Brothers Kevin and Gerry McCarthy won’t be there physically when the dressed-in-green “Irish Stampede” gathers again later this month at the Paramount Ranch in Agoura Hills, California to help raise money for mesothelioma research.
They will be watching from high above, arms draped over each other’s shoulder, saluting approval with pints of Guinness Stout raised high for proud Irishmen who died much too young.
The McCarthy brothers are the spark behind the Pacific Heart, Lung & Blood Institute’s third annual 5K Walk/Hike for Mesothelioma held on October 12.
Both died of mesothelioma, the rare and aggressive cancer caused almost exclusively by exposure to asbestos.
Kevin died in 1997, at age 52, just two months after his peritoneal mesothelioma diagnosis. Gerry died in 2012, at age 60, a little more than a year after his diagnosis of malignant pleural mesothelioma.
They left behind a big, strong-willed Irish family determined to help others avoid the devastation and despair they endured.
“This is a cause that needs our help,” said Rosanne McCarthy, Gerry’s wife of 34 years and mother of his four sons. “It has become one of my passions. You realize in life, there are things more important than yourself. This is one of them.”
Advancing and Funding Mesothelioma Research
The goal of this year’s event is to raise $75,000 to help advance the innovative research at the Pacific Mesothelioma Center by renowned thoracic surgeon Dr. Robert Cameron and his staff.
The Irish Stampede was the nickname given to the McCarthy contingent and it’s an integral part of this fund raising event. It will include McCarthy brothers, sisters, sons, grandsons, wives, nieces, nephews, others scattered across the U.S. and a dog named Minka.
“This has become like our Christmas/New Year’s reunion time each year,” Rosanne said. “For us, it’s like a celebration of their lives. It’s a great time, a very positive time to tell stories that make you happy. We don’t shed tears there. We laugh and have a good time to help a good cause. ”
Mesothelioma has no cure. Because it’s a rare cancer, it receives little financial support for research projects, making events like this crucial to finding better treatment options for future patients.
The National Cancer Institute, for example, spent $602 million on breast cancer research last year, $256 million on colorectal cancer research and none on mesothelioma research.
“We just want to help any way we can, to get the word out. With a rare cancer, it’s like you are fighting all alone sometimes. You know what devastation it causes, but not many people do,” Rosanne said. “We’re trying, even if it’s just bits and pieces, to make a difference, and find a way to stop it.”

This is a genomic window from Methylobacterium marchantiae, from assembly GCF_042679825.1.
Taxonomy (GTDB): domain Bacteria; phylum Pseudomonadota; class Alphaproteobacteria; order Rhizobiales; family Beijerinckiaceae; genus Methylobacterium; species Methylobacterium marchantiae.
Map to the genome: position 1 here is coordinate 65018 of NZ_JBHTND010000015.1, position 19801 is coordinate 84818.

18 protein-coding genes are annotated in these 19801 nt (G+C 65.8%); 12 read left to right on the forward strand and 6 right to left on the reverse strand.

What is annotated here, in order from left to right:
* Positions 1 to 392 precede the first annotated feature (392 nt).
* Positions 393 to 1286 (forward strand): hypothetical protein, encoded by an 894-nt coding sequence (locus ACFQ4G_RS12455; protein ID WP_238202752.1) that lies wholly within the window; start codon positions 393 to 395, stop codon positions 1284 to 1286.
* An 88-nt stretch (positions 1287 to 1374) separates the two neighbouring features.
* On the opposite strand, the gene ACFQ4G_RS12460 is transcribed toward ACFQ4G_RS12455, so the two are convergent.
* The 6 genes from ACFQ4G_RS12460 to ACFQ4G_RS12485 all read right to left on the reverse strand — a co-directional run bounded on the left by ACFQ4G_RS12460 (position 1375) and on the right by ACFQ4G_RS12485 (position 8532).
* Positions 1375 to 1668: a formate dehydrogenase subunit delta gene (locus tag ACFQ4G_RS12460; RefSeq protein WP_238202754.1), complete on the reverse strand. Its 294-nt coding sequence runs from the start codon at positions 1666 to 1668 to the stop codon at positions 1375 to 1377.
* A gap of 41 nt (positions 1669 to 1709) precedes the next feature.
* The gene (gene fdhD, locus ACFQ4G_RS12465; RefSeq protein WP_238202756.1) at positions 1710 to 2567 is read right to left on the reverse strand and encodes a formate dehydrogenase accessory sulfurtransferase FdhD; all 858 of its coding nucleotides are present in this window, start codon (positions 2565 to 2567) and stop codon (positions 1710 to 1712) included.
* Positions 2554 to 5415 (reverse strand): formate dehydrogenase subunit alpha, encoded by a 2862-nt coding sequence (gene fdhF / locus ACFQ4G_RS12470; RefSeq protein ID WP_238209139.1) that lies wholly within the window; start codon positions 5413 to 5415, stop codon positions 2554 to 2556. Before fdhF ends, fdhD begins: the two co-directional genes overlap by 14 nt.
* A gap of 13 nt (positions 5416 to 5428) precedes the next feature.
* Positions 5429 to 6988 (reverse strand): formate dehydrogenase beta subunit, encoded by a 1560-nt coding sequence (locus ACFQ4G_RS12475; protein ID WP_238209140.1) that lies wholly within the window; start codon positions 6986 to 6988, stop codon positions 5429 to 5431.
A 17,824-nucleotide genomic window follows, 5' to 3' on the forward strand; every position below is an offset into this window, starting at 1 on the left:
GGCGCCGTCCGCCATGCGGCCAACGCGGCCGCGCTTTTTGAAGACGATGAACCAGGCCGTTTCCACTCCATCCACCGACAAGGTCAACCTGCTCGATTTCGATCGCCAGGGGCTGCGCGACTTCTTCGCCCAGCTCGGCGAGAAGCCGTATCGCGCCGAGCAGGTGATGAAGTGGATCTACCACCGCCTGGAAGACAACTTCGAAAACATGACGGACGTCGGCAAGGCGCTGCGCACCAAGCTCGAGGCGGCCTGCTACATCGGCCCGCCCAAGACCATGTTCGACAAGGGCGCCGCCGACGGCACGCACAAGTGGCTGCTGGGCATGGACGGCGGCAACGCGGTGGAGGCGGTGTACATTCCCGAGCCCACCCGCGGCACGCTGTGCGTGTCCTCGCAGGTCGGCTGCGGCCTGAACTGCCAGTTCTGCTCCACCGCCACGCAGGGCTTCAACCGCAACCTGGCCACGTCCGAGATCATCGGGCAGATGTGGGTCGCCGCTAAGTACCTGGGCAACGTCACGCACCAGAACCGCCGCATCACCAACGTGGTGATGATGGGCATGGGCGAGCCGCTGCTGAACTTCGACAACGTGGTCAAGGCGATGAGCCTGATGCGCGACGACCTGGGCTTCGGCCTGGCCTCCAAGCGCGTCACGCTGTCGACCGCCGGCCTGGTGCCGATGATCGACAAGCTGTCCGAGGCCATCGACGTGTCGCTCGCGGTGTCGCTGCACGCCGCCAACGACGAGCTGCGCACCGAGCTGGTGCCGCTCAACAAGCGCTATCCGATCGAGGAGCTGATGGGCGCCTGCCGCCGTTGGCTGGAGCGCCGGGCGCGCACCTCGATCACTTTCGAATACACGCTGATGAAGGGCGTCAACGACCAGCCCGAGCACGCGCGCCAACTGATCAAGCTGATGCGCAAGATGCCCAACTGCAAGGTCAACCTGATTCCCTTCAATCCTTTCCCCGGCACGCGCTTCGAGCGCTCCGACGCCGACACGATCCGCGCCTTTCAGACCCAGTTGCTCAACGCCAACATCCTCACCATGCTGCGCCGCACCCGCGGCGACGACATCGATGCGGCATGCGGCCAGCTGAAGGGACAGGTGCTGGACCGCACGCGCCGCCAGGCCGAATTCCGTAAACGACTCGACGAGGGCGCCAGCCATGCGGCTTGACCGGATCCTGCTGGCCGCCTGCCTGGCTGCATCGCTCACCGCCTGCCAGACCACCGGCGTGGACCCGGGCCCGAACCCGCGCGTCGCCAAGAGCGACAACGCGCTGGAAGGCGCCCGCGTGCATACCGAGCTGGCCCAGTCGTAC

Rare Disease Affects Both Brothers
The rarity of mesothelioma makes it all the more unusual that two brothers, in different professions, both died from it, several years apart.
Kevin was an attorney in New York, raised in the same brownstone home as his five siblings. Gerry became a service manager in the heating and air conditioning business. He moved his young family to California in 1988.
Gerry was shocked by Kevin’s original diagnosis, knowing little about the disease that took his brother so quickly. Yet 14 years later and 3,000 miles away, when Gerry started having symptoms like shortness of breath and a nagging cough, and a doctor told him he had excess fluid on his lungs, he suspected what his problem was, according to Rosanne.
“I still remember Gerry coming home from the doctor, and saying ‘I think I have mesothelioma,’ and I thought no way. Two weeks later, he had a biopsy, and sure enough, that’s what it was. I was stunned,” Rosanne said.
Gerry and Rosanne found the nearby Pacific Mesothelioma Center and Cameron, one of America’s most respected mesothelioma specialists. Gerry lived 13 months after his diagnosis, but it was more than he expected, leaving an indelible impression on Rosanne.
Between his surgery in May and the start of follow-up treatment in July, the couple took a cruise to Alaska with family and friends, delaying the start of chemotherapy for a week.
“We almost didn’t go because he was supposed to start treatment that week, but he had a wonderful time and left some wonderful memories for all of us,” Rosanne said. “He knew he was dying, but it was the last big thing he was able to do. It was for the family.”
Rosanne, who has worked as a registered nurse the last 24 years, helped Gerry considerably through his final weeks, rarely leaving his side.
She and the several members of the family went to Ireland last summer, retracing steps their ancestors took, taking the trip that Gerry always had talked about taking one day.
“Going to Ireland was something Gerry always wanted to do but never got the chance,” Rosanne said. “We had a few drinks, made a few toasts, in his honor. I miss him terribly now, but I’m glad to share his story, in hopes of helping others in the future. He’d be glad.”